Saturday, January 29, 2005

BBC soap crisis

It may have escaped your notice that the audience for the BBC’s East Enders is collapsing as the punters switch in droves to ITV’s Emmerdale, an everyday story of sheep-shagging somewhere up North (Times Online - The Hatchet quits).

Our state broadcaster has a dismal record when it comes to soaps. Who could forget El Dorado- the massively hyped tale of glossy ex-pats living in a purpose built (with huge amounts of licence payers’ money) village in Spain. It was so dire it had to be pulled after a couple of episodes, the properties probably being divvied up among the governors.

Commercial TV is much better. Apart from Emmerdale, they’ve kept the incomparable Corrie in robust health for nearly four hundred years. In fact, commercial TV is much better at popular telly generally. It’s because they have to start from what the customer wants rather than some kind of inward looking bureaucratic horse-trading.

Ah yes, you say, but that’s just pandering to our lowest common denominator. As Lord Reith was wont to say, ‘the punters don’t know what they need to watch’, or words to that effect. The BBC has that sacred duty to inform and educate.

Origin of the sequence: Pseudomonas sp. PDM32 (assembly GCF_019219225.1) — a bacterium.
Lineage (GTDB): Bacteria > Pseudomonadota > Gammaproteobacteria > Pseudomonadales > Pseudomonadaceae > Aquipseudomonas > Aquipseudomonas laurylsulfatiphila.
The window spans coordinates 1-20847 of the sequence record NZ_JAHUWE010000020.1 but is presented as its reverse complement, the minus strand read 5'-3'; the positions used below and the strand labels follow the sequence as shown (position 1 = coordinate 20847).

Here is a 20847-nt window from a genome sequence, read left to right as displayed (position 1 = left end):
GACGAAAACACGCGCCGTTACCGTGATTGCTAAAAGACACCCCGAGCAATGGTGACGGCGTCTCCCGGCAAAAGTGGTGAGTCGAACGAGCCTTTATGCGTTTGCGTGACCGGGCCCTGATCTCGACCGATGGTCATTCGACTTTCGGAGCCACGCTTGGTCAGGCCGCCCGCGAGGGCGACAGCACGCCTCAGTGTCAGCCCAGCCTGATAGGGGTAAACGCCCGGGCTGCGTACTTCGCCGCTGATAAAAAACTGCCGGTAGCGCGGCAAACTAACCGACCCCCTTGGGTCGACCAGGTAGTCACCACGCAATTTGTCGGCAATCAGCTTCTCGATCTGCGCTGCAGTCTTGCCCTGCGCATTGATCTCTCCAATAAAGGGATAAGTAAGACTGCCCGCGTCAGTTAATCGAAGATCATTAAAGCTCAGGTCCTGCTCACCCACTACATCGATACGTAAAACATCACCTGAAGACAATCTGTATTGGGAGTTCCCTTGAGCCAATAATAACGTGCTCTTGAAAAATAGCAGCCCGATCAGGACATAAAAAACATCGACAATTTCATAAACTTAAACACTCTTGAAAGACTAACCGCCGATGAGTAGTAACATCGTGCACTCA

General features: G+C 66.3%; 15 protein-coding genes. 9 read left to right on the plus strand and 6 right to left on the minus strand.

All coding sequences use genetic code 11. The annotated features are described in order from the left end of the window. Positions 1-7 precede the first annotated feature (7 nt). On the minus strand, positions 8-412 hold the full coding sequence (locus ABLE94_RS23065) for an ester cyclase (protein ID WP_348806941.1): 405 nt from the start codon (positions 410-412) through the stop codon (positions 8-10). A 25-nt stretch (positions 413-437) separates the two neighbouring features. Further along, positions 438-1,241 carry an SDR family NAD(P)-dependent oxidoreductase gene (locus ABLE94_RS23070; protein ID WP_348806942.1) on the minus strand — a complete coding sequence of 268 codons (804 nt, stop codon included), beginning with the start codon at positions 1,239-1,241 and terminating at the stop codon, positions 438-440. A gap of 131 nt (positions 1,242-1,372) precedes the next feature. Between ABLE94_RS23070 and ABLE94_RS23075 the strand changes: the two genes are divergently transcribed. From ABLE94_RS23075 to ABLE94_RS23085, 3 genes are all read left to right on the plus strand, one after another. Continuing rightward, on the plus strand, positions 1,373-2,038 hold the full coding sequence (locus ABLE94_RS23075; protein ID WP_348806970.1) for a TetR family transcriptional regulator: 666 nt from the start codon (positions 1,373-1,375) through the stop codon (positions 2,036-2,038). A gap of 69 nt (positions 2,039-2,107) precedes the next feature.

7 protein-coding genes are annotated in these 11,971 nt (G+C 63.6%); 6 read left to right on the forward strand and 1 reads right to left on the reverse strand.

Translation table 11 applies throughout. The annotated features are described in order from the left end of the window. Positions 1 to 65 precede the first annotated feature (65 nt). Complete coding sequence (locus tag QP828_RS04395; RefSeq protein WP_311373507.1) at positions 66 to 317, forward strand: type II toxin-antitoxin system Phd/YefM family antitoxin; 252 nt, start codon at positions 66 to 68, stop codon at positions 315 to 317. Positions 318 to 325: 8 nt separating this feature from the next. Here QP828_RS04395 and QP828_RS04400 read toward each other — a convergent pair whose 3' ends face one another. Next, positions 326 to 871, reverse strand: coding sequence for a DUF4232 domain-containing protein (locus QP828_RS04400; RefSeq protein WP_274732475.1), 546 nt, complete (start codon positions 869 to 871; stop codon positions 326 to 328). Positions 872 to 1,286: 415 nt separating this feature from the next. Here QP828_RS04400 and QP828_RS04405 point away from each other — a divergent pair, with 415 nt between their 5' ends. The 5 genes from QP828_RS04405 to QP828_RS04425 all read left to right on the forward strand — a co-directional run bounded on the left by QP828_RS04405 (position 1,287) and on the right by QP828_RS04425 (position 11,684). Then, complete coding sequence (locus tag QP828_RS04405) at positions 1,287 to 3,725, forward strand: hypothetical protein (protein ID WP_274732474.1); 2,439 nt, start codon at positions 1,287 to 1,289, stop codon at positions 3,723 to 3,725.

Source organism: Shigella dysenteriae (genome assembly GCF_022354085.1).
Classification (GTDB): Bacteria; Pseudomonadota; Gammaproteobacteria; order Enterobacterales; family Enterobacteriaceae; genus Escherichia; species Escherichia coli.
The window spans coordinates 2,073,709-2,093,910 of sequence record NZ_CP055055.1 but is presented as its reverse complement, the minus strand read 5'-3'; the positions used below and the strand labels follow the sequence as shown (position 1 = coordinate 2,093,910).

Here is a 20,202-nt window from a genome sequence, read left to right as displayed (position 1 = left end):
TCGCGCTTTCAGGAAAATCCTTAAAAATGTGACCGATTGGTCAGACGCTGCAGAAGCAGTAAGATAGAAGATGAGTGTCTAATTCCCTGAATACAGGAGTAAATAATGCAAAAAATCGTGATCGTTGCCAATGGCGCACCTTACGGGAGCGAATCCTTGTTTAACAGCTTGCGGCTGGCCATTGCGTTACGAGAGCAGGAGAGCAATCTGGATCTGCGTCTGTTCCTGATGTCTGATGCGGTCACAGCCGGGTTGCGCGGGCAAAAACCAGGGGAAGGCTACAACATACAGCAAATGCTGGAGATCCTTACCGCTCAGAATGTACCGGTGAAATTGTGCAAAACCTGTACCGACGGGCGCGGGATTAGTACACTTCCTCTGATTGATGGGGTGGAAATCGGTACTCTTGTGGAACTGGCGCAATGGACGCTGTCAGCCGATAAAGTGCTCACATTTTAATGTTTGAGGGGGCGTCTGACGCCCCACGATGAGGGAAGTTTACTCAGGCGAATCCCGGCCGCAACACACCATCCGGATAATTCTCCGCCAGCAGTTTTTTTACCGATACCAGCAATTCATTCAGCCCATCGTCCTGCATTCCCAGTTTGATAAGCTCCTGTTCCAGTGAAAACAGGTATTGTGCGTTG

Hmmm. You probably need to cast your eye over the schedules. These days, once you’ve got Sky, it’s very difficult to find much on the BBC that isn’t available commercially. A detailed scientific assessment reveals that…ooh…well over 90% of the BBC’s output is merely aping what’s already available on the commercial channels.

What’s more, the BBC does it all at a level of cost and inefficiency that makes the old Soviet system look like a beacon of excellence (for a jaw-dropping recent example see Telegraph News BBC taxis cost £33,000 a day).

The BBC Charter is up for renewal in 2006. The whole shooting match needs selling off, raising a chunky sum to pay off some of our ballooning national debt, and reducing future taxation by £3 billion pa.

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